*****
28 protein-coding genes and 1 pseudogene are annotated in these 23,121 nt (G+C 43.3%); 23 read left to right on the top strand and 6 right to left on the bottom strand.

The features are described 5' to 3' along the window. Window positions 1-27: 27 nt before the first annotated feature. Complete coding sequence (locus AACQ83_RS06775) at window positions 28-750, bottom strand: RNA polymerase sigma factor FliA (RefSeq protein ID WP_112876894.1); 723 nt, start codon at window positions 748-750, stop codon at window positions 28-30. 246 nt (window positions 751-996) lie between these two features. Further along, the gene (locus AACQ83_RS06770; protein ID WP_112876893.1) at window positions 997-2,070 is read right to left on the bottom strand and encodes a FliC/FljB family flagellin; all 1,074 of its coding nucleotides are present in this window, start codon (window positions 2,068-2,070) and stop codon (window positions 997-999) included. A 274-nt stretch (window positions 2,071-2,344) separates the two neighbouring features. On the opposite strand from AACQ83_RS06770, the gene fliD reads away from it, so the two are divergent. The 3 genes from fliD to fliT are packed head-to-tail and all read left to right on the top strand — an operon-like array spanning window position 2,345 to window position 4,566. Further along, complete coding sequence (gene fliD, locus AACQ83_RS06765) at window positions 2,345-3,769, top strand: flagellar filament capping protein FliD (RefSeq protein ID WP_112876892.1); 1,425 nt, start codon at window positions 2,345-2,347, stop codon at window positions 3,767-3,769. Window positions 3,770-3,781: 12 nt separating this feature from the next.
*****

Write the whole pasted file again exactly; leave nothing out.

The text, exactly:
28 protein-coding genes and 1 pseudogene are annotated in these 23,121 nt (G+C 43.3%); 23 read left to right on the top strand and 6 right to left on the bottom strand.

The features are described 5' to 3' along the window. Window positions 1-27: 27 nt before the first annotated feature. Complete coding sequence (locus AACQ83_RS06775) at window positions 28-750, bottom strand: RNA polymerase sigma factor FliA (RefSeq protein ID WP_112876894.1); 723 nt, start codon at window positions 748-750, stop codon at window positions 28-30. 246 nt (window positions 751-996) lie between these two features. Further along, the gene (locus AACQ83_RS06770; protein ID WP_112876893.1) at window positions 997-2,070 is read right to left on the bottom strand and encodes a FliC/FljB family flagellin; all 1,074 of its coding nucleotides are present in this window, start codon (window positions 2,068-2,070) and stop codon (window positions 997-999) included. A 274-nt stretch (window positions 2,071-2,344) separates the two neighbouring features. On the opposite strand from AACQ83_RS06770, the gene fliD reads away from it, so the two are divergent. The 3 genes from fliD to fliT are packed head-to-tail and all read left to right on the top strand — an operon-like array spanning window position 2,345 to window position 4,566. Further along, complete coding sequence (gene fliD, locus AACQ83_RS06765) at window positions 2,345-3,769, top strand: flagellar filament capping protein FliD (RefSeq protein ID WP_112876892.1); 1,425 nt, start codon at window positions 2,345-2,347, stop codon at window positions 3,767-3,769. Window positions 3,770-3,781: 12 nt separating this feature from the next.